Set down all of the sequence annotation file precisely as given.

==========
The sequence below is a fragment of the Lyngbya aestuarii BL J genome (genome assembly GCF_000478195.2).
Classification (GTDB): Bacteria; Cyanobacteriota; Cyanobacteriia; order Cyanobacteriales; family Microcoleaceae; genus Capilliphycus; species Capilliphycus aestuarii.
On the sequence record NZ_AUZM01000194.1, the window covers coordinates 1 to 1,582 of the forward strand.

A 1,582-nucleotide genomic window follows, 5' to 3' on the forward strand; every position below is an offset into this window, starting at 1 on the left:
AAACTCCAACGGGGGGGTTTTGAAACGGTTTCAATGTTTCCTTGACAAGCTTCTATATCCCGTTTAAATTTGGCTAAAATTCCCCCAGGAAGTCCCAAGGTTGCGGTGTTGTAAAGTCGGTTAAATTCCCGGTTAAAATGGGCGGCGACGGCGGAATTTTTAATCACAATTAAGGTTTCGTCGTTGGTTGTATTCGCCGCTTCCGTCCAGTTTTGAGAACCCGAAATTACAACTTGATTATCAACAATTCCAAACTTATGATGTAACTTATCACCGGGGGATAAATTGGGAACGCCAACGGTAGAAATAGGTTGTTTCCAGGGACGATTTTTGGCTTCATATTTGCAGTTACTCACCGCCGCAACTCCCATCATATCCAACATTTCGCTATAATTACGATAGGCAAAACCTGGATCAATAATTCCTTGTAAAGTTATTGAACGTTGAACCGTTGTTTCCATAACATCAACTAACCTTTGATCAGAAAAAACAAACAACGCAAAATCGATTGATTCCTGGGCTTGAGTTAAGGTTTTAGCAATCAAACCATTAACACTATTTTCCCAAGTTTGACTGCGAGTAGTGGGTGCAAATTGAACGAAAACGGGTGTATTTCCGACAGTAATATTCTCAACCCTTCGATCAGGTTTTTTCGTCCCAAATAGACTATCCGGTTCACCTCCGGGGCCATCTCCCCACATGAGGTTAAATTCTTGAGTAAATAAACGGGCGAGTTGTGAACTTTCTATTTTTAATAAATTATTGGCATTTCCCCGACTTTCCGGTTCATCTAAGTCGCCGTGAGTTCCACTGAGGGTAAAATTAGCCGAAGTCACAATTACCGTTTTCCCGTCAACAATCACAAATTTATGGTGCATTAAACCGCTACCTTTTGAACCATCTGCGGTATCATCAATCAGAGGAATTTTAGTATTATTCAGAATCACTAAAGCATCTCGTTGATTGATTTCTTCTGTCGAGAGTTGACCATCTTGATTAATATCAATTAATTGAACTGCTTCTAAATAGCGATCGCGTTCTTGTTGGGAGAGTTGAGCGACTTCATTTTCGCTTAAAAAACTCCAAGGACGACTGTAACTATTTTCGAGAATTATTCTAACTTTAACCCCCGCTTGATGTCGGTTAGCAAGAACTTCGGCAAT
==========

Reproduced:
The sequence below is a fragment of the Lyngbya aestuarii BL J genome (genome assembly GCF_000478195.2).
Classification (GTDB): Bacteria; Cyanobacteriota; Cyanobacteriia; order Cyanobacteriales; family Microcoleaceae; genus Capilliphycus; species Capilliphycus aestuarii.
On the sequence record NZ_AUZM01000194.1, the window covers coordinates 1 to 1,582 of the forward strand.

A 1,582-nucleotide genomic window follows, 5' to 3' on the forward strand; every position below is an offset into this window, starting at 1 on the left:
AAACTCCAACGGGGGGGTTTTGAAACGGTTTCAATGTTTCCTTGACAAGCTTCTATATCCCGTTTAAATTTGGCTAAAATTCCCCCAGGAAGTCCCAAGGTTGCGGTGTTGTAAAGTCGGTTAAATTCCCGGTTAAAATGGGCGGCGACGGCGGAATTTTTAATCACAATTAAGGTTTCGTCGTTGGTTGTATTCGCCGCTTCCGTCCAGTTTTGAGAACCCGAAATTACAACTTGATTATCAACAATTCCAAACTTATGATGTAACTTATCACCGGGGGATAAATTGGGAACGCCAACGGTAGAAATAGGTTGTTTCCAGGGACGATTTTTGGCTTCATATTTGCAGTTACTCACCGCCGCAACTCCCATCATATCCAACATTTCGCTATAATTACGATAGGCAAAACCTGGATCAATAATTCCTTGTAAAGTTATTGAACGTTGAACCGTTGTTTCCATAACATCAACTAACCTTTGATCAGAAAAAACAAACAACGCAAAATCGATTGATTCCTGGGCTTGAGTTAAGGTTTTAGCAATCAAACCATTAACACTATTTTCCCAAGTTTGACTGCGAGTAGTGGGTGCAAATTGAACGAAAACGGGTGTATTTCCGACAGTAATATTCTCAACCCTTCGATCAGGTTTTTTCGTCCCAAATAGACTATCCGGTTCACCTCCGGGGCCATCTCCCCACATGAGGTTAAATTCTTGAGTAAATAAACGGGCGAGTTGTGAACTTTCTATTTTTAATAAATTATTGGCATTTCCCCGACTTTCCGGTTCATCTAAGTCGCCGTGAGTTCCACTGAGGGTAAAATTAGCCGAAGTCACAATTACCGTTTTCCCGTCAACAATCACAAATTTATGGTGCATTAAACCGCTACCTTTTGAACCATCTGCGGTATCATCAATCAGAGGAATTTTAGTATTATTCAGAATCACTAAAGCATCTCGTTGATTGATTTCTTCTGTCGAGAGTTGACCATCTTGATTAATATCAATTAATTGAACTGCTTCTAAATAGCGATCGCGTTCTTGTTGGGAGAGTTGAGCGACTTCATTTTCGCTTAAAAAACTCCAAGGACGACTGTAACTATTTTCGAGAATTATTCTAACTTTAACCCCCGCTTGATGTCGGTTAGCAAGAACTTCGGCAAT